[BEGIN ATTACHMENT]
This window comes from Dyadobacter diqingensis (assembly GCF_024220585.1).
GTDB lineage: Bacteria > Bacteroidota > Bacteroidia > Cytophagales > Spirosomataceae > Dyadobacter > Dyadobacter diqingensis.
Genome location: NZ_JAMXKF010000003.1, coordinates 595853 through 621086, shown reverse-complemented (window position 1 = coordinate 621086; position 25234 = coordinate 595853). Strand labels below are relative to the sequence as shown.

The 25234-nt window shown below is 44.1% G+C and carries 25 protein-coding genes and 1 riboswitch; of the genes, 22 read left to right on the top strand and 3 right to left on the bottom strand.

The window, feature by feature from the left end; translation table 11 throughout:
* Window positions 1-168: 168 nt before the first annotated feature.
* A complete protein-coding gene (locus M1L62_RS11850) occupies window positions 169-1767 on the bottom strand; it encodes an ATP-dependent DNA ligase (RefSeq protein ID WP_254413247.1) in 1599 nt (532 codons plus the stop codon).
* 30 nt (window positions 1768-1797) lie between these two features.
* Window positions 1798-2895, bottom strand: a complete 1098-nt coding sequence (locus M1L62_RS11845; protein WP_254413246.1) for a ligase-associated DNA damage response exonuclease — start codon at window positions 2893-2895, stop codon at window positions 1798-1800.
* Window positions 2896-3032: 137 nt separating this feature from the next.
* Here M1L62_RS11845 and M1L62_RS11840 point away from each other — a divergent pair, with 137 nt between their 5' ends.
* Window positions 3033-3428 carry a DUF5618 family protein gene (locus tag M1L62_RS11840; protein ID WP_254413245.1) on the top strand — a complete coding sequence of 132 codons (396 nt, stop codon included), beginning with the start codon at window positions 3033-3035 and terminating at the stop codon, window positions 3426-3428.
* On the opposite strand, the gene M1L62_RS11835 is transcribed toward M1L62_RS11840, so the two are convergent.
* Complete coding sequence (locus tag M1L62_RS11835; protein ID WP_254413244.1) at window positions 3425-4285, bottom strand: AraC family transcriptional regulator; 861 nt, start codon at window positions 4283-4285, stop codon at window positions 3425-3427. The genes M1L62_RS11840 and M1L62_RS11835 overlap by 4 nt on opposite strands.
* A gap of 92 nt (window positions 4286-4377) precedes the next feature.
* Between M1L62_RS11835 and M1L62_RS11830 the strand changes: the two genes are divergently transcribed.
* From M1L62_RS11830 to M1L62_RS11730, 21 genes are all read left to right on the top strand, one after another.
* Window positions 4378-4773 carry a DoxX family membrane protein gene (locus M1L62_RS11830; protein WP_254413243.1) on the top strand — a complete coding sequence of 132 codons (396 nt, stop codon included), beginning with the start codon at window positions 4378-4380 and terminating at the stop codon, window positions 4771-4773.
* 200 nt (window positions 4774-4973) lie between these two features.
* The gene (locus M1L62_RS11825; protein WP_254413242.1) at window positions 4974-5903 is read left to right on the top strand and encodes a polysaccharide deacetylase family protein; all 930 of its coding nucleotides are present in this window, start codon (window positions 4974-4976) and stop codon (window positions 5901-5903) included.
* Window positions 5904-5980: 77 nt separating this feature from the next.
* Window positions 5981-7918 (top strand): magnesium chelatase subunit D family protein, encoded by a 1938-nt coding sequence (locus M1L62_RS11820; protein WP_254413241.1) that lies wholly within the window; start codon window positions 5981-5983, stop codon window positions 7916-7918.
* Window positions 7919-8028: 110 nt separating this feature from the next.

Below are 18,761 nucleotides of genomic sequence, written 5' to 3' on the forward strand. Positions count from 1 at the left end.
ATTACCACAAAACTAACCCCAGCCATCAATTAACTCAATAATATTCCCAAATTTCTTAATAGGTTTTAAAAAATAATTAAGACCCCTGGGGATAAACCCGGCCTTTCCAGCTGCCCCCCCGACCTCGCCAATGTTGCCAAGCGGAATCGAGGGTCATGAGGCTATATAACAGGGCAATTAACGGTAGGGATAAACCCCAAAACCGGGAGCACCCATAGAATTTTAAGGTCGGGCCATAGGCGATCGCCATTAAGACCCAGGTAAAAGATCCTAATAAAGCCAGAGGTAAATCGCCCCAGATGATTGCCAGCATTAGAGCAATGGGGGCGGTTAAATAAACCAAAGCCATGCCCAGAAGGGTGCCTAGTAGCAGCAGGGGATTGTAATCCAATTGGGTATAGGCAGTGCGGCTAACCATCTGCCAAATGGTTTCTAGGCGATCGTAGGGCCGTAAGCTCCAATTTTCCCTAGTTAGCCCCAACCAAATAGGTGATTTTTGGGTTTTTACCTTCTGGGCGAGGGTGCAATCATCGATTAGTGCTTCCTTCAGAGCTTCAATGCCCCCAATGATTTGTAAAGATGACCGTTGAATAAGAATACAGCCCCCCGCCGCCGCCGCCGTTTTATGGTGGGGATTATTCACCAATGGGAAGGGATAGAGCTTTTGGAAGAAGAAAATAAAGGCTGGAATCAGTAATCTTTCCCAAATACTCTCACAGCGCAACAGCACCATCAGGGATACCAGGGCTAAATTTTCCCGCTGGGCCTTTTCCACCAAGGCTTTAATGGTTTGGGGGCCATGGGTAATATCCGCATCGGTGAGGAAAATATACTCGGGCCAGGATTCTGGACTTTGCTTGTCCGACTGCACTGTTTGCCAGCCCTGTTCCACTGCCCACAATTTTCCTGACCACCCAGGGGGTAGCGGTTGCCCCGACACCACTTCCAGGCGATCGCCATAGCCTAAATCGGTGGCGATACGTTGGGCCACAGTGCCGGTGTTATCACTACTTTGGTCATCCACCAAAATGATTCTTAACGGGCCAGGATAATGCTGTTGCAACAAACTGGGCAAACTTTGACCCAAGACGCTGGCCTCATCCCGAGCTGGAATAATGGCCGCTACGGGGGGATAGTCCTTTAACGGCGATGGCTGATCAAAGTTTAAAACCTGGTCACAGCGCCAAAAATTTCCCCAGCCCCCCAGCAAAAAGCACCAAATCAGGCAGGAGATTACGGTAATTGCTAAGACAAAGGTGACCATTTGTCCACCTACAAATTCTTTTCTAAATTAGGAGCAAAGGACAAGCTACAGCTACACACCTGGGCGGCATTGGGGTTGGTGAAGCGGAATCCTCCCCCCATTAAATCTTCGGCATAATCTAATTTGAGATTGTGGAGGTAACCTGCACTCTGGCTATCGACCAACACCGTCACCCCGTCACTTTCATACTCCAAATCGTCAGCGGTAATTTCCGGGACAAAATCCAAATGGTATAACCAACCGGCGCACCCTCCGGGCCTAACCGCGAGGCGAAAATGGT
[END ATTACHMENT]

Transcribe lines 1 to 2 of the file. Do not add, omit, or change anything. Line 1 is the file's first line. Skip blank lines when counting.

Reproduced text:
This window comes from Dyadobacter diqingensis (assembly GCF_024220585.1).
GTDB lineage: Bacteria > Bacteroidota > Bacteroidia > Cytophagales > Spirosomataceae > Dyadobacter > Dyadobacter diqingensis.